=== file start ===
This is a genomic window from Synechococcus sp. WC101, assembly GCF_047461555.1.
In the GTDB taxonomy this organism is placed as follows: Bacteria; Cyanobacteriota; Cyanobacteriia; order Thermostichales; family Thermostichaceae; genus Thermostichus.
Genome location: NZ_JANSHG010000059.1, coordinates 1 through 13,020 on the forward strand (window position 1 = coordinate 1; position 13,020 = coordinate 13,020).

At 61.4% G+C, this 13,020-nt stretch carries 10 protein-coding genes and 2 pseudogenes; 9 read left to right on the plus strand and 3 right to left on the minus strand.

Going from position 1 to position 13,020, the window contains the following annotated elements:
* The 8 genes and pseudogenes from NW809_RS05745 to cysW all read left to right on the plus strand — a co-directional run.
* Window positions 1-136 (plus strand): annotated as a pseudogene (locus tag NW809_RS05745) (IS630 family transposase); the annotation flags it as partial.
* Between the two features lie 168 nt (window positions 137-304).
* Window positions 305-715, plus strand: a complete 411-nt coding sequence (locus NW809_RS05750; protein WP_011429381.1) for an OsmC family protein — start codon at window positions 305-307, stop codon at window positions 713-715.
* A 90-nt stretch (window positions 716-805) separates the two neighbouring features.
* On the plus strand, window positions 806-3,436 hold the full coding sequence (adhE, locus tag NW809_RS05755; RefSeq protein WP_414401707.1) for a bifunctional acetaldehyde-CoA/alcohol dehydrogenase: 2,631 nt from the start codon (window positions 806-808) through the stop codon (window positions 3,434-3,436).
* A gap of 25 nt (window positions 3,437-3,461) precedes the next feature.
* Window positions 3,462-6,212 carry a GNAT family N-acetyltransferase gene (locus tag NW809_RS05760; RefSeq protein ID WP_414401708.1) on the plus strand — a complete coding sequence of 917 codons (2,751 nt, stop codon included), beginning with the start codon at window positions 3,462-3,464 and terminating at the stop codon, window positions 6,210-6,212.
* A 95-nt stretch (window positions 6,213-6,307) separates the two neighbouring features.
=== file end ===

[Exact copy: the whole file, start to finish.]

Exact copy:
This is a genomic window from Synechococcus sp. WC101, assembly GCF_047461555.1.
In the GTDB taxonomy this organism is placed as follows: Bacteria; Cyanobacteriota; Cyanobacteriia; order Thermostichales; family Thermostichaceae; genus Thermostichus.
Genome location: NZ_JANSHG010000059.1, coordinates 1 through 13,020 on the forward strand (window position 1 = coordinate 1; position 13,020 = coordinate 13,020).

At 61.4% G+C, this 13,020-nt stretch carries 10 protein-coding genes and 2 pseudogenes; 9 read left to right on the plus strand and 3 right to left on the minus strand.

Going from position 1 to position 13,020, the window contains the following annotated elements:
* The 8 genes and pseudogenes from NW809_RS05745 to cysW all read left to right on the plus strand — a co-directional run.
* Window positions 1-136 (plus strand): annotated as a pseudogene (locus tag NW809_RS05745) (IS630 family transposase); the annotation flags it as partial.
* Between the two features lie 168 nt (window positions 137-304).
* Window positions 305-715, plus strand: a complete 411-nt coding sequence (locus NW809_RS05750; protein WP_011429381.1) for an OsmC family protein — start codon at window positions 305-307, stop codon at window positions 713-715.
* A 90-nt stretch (window positions 716-805) separates the two neighbouring features.
* On the plus strand, window positions 806-3,436 hold the full coding sequence (adhE, locus tag NW809_RS05755; RefSeq protein WP_414401707.1) for a bifunctional acetaldehyde-CoA/alcohol dehydrogenase: 2,631 nt from the start codon (window positions 806-808) through the stop codon (window positions 3,434-3,436).
* A gap of 25 nt (window positions 3,437-3,461) precedes the next feature.
* Window positions 3,462-6,212 carry a GNAT family N-acetyltransferase gene (locus tag NW809_RS05760; RefSeq protein ID WP_414401708.1) on the plus strand — a complete coding sequence of 917 codons (2,751 nt, stop codon included), beginning with the start codon at window positions 3,462-3,464 and terminating at the stop codon, window positions 6,210-6,212.
* A 95-nt stretch (window positions 6,213-6,307) separates the two neighbouring features.